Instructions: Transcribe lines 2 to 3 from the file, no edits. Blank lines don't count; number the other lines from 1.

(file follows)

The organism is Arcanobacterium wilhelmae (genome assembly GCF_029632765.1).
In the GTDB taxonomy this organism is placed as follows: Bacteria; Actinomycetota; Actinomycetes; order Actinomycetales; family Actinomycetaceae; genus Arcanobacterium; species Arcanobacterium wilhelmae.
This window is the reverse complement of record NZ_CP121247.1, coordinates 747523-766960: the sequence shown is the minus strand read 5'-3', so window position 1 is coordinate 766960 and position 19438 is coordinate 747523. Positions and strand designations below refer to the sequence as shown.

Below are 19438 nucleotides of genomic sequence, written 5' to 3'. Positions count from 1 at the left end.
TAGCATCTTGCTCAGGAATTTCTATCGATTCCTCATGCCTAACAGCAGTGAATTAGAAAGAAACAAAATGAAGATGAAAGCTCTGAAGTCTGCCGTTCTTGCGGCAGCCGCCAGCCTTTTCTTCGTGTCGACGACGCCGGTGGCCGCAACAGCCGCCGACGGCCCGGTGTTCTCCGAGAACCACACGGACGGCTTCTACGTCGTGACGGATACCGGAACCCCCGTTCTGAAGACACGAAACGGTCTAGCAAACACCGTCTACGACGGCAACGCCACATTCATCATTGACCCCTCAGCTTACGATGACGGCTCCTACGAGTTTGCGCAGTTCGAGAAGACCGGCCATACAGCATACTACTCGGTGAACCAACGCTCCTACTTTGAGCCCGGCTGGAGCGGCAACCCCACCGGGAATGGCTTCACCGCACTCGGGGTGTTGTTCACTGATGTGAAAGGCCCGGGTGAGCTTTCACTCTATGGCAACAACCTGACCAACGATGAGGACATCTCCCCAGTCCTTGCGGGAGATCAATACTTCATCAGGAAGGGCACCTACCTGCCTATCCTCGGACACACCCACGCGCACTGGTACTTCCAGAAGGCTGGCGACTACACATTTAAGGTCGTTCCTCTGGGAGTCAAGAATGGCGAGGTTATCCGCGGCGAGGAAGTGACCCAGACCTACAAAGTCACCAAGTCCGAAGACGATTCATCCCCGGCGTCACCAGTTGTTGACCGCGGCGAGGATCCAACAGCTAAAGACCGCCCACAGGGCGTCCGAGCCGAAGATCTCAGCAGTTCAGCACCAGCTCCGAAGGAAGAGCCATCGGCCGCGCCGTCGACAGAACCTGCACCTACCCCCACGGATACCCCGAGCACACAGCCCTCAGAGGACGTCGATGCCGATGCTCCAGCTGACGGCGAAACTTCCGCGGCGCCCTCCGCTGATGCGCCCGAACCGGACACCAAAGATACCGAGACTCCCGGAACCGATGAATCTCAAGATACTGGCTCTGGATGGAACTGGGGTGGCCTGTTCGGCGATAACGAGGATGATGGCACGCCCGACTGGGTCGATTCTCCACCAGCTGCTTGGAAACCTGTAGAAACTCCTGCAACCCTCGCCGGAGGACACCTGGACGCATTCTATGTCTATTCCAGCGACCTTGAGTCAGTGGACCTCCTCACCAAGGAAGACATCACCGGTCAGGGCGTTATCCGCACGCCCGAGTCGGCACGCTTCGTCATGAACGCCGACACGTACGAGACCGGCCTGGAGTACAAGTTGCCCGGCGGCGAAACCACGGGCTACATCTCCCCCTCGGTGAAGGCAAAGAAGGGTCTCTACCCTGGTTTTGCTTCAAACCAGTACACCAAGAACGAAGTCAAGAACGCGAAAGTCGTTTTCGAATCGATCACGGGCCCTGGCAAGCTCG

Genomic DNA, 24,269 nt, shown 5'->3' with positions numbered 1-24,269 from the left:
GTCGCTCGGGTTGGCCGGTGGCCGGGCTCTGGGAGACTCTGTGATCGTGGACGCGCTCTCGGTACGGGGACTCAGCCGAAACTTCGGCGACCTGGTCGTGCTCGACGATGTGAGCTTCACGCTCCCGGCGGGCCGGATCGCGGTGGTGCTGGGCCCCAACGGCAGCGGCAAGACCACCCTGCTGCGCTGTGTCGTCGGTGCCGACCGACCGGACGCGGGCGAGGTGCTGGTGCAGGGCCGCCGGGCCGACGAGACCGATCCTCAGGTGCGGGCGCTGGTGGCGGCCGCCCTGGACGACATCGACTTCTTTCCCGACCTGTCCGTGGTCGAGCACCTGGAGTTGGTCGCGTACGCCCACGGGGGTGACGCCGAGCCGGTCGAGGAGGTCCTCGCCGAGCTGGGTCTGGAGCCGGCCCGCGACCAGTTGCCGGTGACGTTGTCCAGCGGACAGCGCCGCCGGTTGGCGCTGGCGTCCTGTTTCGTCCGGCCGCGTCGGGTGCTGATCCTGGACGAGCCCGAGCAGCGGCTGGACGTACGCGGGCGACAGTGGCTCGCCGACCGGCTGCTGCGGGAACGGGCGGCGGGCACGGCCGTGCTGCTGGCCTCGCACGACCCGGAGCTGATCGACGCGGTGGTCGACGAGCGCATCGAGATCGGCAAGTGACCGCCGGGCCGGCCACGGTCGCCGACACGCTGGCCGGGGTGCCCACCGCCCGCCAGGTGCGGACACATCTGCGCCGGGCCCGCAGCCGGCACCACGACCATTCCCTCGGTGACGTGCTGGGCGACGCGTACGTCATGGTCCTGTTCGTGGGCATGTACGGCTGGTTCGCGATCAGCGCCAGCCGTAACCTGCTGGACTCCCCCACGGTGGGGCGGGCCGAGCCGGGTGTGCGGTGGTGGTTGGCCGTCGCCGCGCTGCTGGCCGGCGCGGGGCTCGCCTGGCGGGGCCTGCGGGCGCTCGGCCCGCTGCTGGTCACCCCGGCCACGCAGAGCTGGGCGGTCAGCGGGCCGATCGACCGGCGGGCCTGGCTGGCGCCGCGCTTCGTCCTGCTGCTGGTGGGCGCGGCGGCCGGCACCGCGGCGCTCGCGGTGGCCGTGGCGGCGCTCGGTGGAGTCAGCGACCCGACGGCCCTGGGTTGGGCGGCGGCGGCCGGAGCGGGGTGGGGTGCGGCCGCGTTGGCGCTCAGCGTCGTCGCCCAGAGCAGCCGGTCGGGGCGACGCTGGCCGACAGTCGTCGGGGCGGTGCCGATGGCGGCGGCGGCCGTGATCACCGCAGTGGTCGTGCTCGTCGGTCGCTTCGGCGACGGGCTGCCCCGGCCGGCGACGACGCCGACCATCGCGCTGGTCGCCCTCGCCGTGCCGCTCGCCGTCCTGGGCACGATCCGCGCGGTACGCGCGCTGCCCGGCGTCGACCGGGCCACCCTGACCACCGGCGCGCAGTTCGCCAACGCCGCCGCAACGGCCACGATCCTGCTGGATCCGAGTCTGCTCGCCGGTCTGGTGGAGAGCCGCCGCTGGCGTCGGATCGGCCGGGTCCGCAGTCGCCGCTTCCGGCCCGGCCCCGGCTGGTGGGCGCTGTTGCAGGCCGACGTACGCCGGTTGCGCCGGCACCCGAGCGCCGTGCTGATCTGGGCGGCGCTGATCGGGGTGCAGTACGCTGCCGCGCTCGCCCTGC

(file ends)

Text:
In the GTDB taxonomy this organism is placed as follows: Bacteria; Actinomycetota; Actinomycetes; order Actinomycetales; family Actinomycetaceae; genus Arcanobacterium; species Arcanobacterium wilhelmae.
This window is the reverse complement of record NZ_CP121247.1, coordinates 747523-766960: the sequence shown is the minus strand read 5'-3', so window position 1 is coordinate 766960 and position 19438 is coordinate 747523. Positions and strand designations below refer to the sequence as shown.